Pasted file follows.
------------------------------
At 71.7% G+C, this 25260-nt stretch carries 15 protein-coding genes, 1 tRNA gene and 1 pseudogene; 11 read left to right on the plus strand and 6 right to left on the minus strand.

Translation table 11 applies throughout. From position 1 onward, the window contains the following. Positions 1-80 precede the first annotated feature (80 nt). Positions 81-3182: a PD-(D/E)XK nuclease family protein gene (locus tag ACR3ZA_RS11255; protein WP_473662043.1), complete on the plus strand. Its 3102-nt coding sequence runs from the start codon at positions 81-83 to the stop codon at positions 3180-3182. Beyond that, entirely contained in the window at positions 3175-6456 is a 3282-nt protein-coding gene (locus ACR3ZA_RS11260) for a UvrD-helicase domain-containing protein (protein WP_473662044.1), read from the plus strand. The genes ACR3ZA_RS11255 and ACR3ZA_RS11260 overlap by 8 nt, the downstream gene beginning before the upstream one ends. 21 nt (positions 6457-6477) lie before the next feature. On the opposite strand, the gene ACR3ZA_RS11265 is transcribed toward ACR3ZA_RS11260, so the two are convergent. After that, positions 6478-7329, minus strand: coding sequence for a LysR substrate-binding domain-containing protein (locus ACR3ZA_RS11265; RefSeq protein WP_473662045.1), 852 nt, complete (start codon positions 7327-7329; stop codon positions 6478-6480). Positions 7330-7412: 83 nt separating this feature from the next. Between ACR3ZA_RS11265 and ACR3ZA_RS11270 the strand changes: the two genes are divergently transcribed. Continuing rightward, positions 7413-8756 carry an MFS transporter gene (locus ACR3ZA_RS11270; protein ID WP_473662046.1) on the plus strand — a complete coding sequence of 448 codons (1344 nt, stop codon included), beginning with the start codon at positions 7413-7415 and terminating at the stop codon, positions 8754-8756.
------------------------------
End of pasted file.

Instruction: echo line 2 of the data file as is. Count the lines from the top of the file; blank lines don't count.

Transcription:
Translation table 11 applies throughout. From position 1 onward, the window contains the following. Positions 1-80 precede the first annotated feature (80 nt). Positions 81-3182: a PD-(D/E)XK nuclease family protein gene (locus tag ACR3ZA_RS11255; protein WP_473662043.1), complete on the plus strand. Its 3102-nt coding sequence runs from the start codon at positions 81-83 to the stop codon at positions 3180-3182. Beyond that, entirely contained in the window at positions 3175-6456 is a 3282-nt protein-coding gene (locus ACR3ZA_RS11260) for a UvrD-helicase domain-containing protein (protein WP_473662044.1), read from the plus strand. The genes ACR3ZA_RS11255 and ACR3ZA_RS11260 overlap by 8 nt, the downstream gene beginning before the upstream one ends. 21 nt (positions 6457-6477) lie before the next feature. On the opposite strand, the gene ACR3ZA_RS11265 is transcribed toward ACR3ZA_RS11260, so the two are convergent. After that, positions 6478-7329, minus strand: coding sequence for a LysR substrate-binding domain-containing protein (locus ACR3ZA_RS11265; RefSeq protein WP_473662045.1), 852 nt, complete (start codon positions 7327-7329; stop codon positions 6478-6480). Positions 7330-7412: 83 nt separating this feature from the next. Between ACR3ZA_RS11265 and ACR3ZA_RS11270 the strand changes: the two genes are divergently transcribed. Continuing rightward, positions 7413-8756 carry an MFS transporter gene (locus ACR3ZA_RS11270; protein ID WP_473662046.1) on the plus strand — a complete coding sequence of 448 codons (1344 nt, stop codon included), beginning with the start codon at positions 7413-7415 and terminating at the stop codon, positions 8754-8756.